Fleeing from a Truth Too Deep

My ex-husband and I once had the occasion to rush our then four-year old to the emergency room for treatment of a deep gash in his forehead. Although the wound was cavernous, and watching the technician place the stitches was practically un bearable, an abomination of another kind occurred while at the hospital.

Since the accident happened so quickly, and we were terrified that the injury could have resulted in long-term residuals, we scooped our son up and rushed him to the emergency room. In doing so, obviously neither my ex or I took time to put on ‘the Costume.’

You know…the makeup, suit, heels and hair that supposedly mark our membership in the professional ranks and make us immune from the disses, slights and insults tossed our way like so many chewed bits of gum. All in my mind, you say? Let me recount the story and you be the judge.

As we arrived at the hospital holding bloody towel to the forehead of a limp toddler, an emergency worker yelled at us to enter through another door: “This entrance is for emergency personnel only!!” He bellowed. In my natural plus-size lawyer Barbie mode, I’d have taken him out in one breath, given that I’m not one to back away from anyone’s mistreatment. In my fear, however, I just ran down the walkway and went through the other door.

Once inside, given the circumstances, the usual triage protocol was expedited, and my son was immediately taken to an emergency bed. That should have been the end of the story, but that’s where the real atrocity began.

The emergency room physician introduced himself and the suture technician. I found his relatively matter-of-fact demeanor reassuring.

As he described the procedure to close the wound and the lack of findings on the x-ray, I felt more comfortable that my beautiful baby boy would not be physiologically impaired or horribly scarred by his accident. When he asked if we had questions, I asked: “Will the wound granulate up from the muscle tissue, or will it close from the skin down?”. He looked at me, took a breath, and asked: “How do YOU know that word?”

I explained that I was a medical malpractice attorney at one time, and that I spent many years working as a disability attorney. He then launched into a lecture about how they disliked treating the children of attorneys, and how hard trial attorneys made it for them. I stayed nice and calm, and explained that I was only there in my capacity as a Mom.

I understand that the average urban hospital ER physician meets dozens and dozens of people who may have little or no exposure to medical terms or concepts, and that with curlers, dirty t shirt and shorts, I surely wasn’t wearing the usual symbols of my profession.

That said, what would have happened if I’d taken offense at his question, instead of internalizing the pain that it caused? What was the implication to be taken from his question? That someone who looks like me is so inherently ignorant that I should be patently unable to comprehend anything he had to say? Was I rendered unworthy of a straight answer because I hadn’t had time to put on the ‘face’ that morning? The little indignities that we hurl at one another all add up to a monstrous truth: We make assumptions about each other based on superficial factors, then back up those assumptions with hurtful or harmful actions. Because America’s social hierarchy still clings to the value system that places people of African descent at the bottom, we continually inflict harm or suffer. When will it stop? When can people connect to each other spiritually without regard to race or class? I have no answer, and since this is not a polemic challenge to the system we live in, I’m posing these questions simply because our survival as a species depends on our ability to take stock of our collective pain, get past these issues, and develop more compassionate, loving ways of dealing with each other.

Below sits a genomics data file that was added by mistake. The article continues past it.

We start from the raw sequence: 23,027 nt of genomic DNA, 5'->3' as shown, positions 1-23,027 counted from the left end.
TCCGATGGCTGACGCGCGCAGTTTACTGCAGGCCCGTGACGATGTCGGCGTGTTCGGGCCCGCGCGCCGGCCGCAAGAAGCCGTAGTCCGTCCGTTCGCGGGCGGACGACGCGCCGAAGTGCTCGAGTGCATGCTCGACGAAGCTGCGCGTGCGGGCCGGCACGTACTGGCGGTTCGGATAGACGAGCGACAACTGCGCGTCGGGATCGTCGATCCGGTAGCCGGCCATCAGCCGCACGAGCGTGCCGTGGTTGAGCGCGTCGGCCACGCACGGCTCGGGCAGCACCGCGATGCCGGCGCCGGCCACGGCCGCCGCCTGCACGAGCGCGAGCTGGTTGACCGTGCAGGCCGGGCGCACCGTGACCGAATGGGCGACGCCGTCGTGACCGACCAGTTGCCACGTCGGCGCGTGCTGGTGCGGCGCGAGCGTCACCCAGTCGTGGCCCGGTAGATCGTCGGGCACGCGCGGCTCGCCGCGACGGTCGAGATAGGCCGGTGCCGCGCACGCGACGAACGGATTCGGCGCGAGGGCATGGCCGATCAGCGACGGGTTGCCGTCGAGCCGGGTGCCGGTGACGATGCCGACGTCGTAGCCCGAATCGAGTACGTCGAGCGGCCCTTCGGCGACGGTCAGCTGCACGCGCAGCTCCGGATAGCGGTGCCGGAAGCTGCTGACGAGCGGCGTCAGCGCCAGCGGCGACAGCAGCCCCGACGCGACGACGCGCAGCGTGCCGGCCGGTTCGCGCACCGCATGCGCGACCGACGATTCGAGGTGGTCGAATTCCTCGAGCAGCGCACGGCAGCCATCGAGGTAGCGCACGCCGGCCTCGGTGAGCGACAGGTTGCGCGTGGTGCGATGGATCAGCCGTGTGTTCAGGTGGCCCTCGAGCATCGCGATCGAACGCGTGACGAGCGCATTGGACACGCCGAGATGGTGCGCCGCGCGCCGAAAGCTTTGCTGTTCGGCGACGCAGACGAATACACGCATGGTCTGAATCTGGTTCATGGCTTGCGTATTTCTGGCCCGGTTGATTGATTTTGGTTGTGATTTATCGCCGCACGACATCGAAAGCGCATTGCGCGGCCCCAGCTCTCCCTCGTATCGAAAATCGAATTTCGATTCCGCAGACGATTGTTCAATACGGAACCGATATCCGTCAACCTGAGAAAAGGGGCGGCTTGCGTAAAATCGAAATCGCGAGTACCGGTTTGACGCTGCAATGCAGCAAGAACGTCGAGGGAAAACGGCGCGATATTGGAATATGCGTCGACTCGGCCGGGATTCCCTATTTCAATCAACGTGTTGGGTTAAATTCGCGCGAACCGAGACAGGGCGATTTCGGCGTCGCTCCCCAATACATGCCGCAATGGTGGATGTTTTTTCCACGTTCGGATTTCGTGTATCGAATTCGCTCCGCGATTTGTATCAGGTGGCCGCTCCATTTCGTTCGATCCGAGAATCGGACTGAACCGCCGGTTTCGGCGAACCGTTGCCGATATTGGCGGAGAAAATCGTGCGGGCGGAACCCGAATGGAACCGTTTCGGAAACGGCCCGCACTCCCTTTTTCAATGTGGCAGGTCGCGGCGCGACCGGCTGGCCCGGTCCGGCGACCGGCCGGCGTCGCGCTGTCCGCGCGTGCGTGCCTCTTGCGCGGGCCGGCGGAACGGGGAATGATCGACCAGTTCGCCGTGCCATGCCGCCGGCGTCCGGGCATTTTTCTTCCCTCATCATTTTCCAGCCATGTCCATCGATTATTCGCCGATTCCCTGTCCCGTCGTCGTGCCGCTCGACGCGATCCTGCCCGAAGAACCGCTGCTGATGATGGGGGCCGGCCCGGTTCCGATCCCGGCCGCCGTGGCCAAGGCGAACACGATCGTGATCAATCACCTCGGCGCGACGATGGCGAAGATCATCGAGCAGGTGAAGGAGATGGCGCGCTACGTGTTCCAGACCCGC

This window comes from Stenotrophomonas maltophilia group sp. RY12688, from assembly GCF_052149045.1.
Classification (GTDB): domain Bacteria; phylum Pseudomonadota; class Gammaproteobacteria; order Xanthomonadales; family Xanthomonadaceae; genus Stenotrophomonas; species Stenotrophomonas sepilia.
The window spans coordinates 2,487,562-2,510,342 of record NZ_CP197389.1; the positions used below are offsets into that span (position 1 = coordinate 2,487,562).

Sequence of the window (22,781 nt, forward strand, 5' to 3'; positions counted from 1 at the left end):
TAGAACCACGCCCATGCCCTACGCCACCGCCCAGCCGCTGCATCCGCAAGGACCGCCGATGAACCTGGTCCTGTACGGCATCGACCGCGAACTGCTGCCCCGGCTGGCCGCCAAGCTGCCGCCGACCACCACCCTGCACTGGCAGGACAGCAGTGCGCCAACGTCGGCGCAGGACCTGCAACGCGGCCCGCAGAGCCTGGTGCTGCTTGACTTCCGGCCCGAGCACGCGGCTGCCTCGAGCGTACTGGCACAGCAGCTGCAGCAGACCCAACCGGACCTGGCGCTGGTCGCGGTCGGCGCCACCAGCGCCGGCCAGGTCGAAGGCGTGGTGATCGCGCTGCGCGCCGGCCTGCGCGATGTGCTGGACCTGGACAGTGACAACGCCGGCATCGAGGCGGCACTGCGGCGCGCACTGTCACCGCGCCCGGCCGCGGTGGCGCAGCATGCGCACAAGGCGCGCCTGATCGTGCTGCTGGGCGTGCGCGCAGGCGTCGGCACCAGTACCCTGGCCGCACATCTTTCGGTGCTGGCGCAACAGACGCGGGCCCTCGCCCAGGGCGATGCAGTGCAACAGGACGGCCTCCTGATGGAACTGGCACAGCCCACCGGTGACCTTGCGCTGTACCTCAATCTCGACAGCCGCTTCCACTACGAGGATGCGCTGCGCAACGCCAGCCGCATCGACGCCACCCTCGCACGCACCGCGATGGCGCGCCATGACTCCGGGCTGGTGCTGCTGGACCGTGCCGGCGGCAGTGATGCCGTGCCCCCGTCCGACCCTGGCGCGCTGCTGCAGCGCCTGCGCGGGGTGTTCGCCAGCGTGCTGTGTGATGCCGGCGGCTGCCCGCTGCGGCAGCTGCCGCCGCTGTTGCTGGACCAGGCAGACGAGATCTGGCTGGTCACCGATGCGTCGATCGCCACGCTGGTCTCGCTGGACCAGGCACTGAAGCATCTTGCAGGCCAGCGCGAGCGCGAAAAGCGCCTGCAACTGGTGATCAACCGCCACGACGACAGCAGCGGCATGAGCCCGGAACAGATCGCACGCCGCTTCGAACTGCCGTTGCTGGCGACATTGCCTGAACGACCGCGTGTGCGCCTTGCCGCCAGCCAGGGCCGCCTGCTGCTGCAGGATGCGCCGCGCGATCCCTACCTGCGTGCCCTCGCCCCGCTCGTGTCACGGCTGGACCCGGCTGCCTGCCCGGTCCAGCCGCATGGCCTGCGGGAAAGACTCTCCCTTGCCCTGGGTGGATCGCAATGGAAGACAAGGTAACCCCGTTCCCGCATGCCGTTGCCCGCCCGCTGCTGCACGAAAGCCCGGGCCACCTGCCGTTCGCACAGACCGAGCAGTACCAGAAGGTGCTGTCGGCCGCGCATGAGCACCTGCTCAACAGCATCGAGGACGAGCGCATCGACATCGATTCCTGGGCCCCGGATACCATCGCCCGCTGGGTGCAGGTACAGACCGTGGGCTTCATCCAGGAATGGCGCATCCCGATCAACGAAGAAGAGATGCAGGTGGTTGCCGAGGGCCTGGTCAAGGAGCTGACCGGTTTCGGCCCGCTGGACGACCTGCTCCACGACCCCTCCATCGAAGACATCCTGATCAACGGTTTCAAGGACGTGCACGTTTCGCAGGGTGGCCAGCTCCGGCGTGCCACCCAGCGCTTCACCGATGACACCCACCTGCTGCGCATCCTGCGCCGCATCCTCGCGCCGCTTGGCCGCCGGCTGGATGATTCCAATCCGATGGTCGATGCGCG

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Book Review: War Anthem by Keith Andrew Perry

War AnthemWar Anthem by Keith Andrew Perry
My rating: 5 of 5 stars

War Anthem, A Review

From the evocative use of language to the stirring plot, this novel provides an insightful analysis of human behavior and politics.

The rich emotional life of the main character, Jason Diggs, is the backdrop for a description of historical events few have known of before now. From the rise of Washington, D.C.’s Black intellectual class to the development and implementation of DC Home Rule, the writer, Washington, DC lawyer Keith Perry, chronicles the dazzling changes which occurred in Washington from the late 1950’s to the present time.

War Anthem takes an unblinking look at the superficial value systems and shortcomings of the Black middle class, much like E. Franklin Frazier’s Black Bourgeoisie. However, Mr. Perry also makes a largely positive and optimistic critical analysis of the way in which unique challenges and opportunities were confronted by Black Washingtonians.